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How the Port Security and Inspection Act Serves to Combat China’s Increasing Commercial Maritime Dominance

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By Maya Carlin, 11-2-22

As tensions flare between the U.S. and the People’s Republic of China (PRC), news outlets and analysts have emphasized topics ranging from the volatility of the South China Sea to the prospects of military takeover of Taiwan. However, one significant sector is often downplayed or ignored altogether. Beijing’s growing dominance in the global commercial maritime arena should serve as a major source of concern for the country’s geopolitical adversaries- including the United States.

China’s foothold in the maritime space includes its control of foreign ports and large production and output of shipping containers and cranes. According to data collected by the Center for Strategic and International Studies in 2020, Beijing produces 96% of the globe’s shipping containers in addition to more than 80% of the globe’s ship-to-shore cranes. Additionally, the PRC controls more shipping ports than any other nation, including seven of the 10 busiest ports across the globe. Since the large majority of the world’s goods travel via the ocean to reach their destination, Beijing’s apparent dominance in the maritime shipping sphere raises alarm bells.

Earlier this year, U.S. Congressman Carlos A. Giménez (R-FL) introduced legislation to help combat the serious national security and economic threats Chinese cranes pose. The Port Crane Security and Inspection Act of 2022 “limits the operation at U.S. ports of foreign cranes. Foreign cranes are those (1) manufactured by companies that are subject to the control or influence of a country designated as a foreign adversary, and (2) using software or other technology that connects to ports’ cyber infrastructure.”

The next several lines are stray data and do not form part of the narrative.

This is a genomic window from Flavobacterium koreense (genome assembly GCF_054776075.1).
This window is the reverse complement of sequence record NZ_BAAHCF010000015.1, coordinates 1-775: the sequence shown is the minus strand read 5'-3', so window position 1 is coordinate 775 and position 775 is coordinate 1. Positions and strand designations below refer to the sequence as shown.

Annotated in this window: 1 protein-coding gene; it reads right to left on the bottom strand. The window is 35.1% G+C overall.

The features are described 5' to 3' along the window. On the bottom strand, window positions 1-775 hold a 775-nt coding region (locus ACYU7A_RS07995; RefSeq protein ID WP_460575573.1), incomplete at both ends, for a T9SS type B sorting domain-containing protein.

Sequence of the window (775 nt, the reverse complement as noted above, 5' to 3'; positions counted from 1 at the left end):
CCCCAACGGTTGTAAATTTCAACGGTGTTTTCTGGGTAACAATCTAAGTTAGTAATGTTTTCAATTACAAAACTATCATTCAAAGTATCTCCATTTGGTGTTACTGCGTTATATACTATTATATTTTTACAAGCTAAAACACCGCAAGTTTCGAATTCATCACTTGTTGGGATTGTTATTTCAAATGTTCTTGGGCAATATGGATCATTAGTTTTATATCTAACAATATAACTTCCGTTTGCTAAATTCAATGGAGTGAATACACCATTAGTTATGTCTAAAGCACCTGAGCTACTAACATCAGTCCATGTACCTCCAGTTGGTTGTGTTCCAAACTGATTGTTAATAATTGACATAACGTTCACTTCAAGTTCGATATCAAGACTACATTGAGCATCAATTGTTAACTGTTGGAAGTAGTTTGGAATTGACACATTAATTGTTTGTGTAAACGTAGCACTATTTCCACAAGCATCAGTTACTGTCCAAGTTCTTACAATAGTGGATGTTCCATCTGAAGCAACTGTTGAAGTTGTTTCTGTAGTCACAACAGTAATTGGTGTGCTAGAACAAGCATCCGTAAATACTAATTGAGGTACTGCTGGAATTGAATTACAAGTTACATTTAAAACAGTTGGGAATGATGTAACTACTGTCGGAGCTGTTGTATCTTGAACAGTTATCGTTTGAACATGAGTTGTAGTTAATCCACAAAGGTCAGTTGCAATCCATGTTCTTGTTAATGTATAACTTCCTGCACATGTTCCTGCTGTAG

Ship-to-shore cranes play a crucial role in the daily operations of ports. Without them, it would be impossible to load and unload large shipping containers and post-Panamax-size ships. Today, the PRC’s Shanghai Zhenhua Heavy Industries Company Limited (ZPMC) functions as the world’s largest manufacturer of cranes and large steel structures. The state-owned company is estimated to control a staggering 70% of the market. Not only does this figure represent a significant economic hinderance for America’s own maritime manufacturing sector, but Beijing’s monopoly of these cranes could pose serious cyber-security threats as well. In the event of a conflict, cranes made up with Chinese-designed software could be compromised. Considering the hostile trajectory Washington and Beijing are on, increasing maritime scrutiny seems like a no brainer.

Rep. Gimenez’s Port Crane Security and Inspection Act covers these apparent vulnerabilities and more. In addition to prohibiting the use of Chinese-made software in any crane connected to U.S. ports, the introduced bill directs the Cybersecurity and Infrastructure Security Agency (CISA)  to inspect foreign cranes prior to operation and assess all threats posed by security vulnerabilities on existing foreign cranes.

While China’s dominance over the commercial maritime space isn’t likely to falter anytime soon, steps like the Port Crane Security and Inspection Act would help to prevent Beijing from inflicting more damage to vital U.S. economic and security interests.

From Center for Security Policy- SOURCE

Maya Carlin is an analyst at the Center for Security Policy, located in Washington D.C. She also has a M.A. in Counter-Terrorism and Homeland Security from IDC Herzliya’s Lauder School of Government in Israel.

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